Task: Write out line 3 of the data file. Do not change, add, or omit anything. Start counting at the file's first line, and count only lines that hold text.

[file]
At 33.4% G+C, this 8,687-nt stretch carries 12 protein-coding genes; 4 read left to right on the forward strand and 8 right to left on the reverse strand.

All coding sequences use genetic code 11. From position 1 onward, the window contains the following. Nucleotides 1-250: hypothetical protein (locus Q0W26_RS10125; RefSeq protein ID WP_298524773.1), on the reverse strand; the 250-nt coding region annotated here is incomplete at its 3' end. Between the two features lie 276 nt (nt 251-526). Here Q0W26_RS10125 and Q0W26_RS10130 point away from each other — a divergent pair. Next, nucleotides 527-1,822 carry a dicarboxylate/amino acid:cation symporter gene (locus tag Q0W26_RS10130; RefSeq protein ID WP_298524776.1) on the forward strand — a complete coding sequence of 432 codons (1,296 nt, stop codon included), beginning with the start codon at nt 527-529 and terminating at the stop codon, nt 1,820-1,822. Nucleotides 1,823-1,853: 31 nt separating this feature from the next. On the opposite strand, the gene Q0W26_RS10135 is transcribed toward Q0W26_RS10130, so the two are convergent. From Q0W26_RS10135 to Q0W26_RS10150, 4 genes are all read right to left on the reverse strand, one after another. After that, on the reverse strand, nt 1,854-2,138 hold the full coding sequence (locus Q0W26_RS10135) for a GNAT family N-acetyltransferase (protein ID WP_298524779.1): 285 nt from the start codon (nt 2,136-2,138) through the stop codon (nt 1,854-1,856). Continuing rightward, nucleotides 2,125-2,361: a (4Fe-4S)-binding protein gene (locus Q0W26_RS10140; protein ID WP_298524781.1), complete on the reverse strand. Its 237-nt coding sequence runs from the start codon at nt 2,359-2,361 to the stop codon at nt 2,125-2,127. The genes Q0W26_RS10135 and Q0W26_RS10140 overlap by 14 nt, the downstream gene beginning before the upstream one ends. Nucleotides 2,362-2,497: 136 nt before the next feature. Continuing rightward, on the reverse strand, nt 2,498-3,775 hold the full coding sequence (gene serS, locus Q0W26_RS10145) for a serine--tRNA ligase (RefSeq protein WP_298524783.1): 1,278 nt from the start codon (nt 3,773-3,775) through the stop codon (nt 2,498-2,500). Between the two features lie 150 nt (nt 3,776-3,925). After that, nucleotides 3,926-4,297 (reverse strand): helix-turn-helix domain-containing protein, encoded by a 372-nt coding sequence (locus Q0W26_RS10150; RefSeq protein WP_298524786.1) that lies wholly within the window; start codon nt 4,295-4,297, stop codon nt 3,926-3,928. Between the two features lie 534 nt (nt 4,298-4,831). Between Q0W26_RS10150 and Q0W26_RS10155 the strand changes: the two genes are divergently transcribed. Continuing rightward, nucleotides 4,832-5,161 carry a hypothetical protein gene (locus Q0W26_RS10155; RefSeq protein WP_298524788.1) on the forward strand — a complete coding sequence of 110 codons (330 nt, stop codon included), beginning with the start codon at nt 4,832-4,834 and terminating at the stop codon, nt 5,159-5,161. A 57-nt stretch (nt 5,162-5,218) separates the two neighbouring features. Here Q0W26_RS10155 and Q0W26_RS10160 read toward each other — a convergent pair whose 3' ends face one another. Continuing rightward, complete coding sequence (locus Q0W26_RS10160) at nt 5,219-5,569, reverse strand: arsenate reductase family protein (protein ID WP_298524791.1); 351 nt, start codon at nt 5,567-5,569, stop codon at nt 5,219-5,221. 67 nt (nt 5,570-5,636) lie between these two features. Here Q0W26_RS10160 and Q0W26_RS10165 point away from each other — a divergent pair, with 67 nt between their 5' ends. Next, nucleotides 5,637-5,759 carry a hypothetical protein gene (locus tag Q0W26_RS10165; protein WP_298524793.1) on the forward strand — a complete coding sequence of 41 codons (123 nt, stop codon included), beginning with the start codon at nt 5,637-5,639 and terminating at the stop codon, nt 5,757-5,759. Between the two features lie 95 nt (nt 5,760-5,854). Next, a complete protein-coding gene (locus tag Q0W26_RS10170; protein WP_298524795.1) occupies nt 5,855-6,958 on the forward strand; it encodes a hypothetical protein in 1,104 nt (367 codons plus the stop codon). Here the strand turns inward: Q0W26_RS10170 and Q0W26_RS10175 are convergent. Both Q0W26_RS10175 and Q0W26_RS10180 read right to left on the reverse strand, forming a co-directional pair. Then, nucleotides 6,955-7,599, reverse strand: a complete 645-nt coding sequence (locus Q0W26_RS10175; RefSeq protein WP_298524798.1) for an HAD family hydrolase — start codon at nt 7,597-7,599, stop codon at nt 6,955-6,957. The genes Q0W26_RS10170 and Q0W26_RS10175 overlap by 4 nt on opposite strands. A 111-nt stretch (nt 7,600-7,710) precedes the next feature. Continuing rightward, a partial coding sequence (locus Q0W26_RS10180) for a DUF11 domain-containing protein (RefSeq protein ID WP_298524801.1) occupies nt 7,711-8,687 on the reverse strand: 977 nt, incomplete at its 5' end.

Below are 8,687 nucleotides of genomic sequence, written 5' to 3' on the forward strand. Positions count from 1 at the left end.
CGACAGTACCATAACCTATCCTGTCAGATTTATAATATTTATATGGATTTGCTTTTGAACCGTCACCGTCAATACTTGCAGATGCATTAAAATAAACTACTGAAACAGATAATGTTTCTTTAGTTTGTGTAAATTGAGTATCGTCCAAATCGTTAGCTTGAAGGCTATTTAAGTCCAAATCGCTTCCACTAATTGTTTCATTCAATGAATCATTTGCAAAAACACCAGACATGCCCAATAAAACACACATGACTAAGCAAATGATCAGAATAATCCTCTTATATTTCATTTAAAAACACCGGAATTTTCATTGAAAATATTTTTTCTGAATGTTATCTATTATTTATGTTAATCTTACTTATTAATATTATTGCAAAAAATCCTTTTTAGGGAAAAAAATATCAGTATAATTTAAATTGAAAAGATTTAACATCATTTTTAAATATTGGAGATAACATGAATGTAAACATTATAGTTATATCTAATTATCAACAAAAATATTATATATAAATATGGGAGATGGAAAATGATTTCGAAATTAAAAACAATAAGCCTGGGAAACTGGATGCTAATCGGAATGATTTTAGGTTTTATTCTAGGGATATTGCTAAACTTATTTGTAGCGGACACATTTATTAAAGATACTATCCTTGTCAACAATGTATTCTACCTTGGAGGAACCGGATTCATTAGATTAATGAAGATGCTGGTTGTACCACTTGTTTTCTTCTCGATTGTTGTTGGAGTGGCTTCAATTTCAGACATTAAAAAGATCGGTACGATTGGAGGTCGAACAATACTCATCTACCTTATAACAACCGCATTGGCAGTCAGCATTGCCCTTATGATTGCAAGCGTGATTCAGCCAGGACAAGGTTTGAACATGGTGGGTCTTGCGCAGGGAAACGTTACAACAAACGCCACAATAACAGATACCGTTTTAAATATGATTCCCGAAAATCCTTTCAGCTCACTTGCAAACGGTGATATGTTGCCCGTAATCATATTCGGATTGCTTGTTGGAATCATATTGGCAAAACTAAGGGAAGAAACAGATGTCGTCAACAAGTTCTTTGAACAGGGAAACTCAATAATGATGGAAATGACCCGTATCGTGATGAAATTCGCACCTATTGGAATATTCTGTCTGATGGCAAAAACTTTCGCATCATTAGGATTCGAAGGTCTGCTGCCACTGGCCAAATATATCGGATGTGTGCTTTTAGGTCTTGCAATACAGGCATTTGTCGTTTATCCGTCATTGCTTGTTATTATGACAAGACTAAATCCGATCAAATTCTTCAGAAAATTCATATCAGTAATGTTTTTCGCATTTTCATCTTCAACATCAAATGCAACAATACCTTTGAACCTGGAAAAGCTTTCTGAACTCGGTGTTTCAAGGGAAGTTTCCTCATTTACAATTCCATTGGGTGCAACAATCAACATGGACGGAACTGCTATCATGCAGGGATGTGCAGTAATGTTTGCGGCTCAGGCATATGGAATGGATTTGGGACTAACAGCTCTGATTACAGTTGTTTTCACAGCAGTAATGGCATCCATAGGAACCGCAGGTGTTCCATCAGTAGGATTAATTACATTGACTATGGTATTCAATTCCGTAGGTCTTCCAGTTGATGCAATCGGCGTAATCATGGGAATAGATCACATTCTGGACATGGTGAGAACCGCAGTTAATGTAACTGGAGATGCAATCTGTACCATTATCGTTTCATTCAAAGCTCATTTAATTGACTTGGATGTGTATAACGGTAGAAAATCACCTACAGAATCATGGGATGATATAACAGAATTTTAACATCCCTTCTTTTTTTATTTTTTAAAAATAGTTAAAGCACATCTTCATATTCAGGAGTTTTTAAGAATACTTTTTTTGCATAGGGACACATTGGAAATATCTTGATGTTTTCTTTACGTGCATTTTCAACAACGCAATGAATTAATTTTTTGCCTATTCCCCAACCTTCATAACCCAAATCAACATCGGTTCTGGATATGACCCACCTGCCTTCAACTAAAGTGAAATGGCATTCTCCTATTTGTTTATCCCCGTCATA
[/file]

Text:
Below are 8,687 nucleotides of genomic sequence, written 5' to 3' on the forward strand. Positions count from 1 at the left end.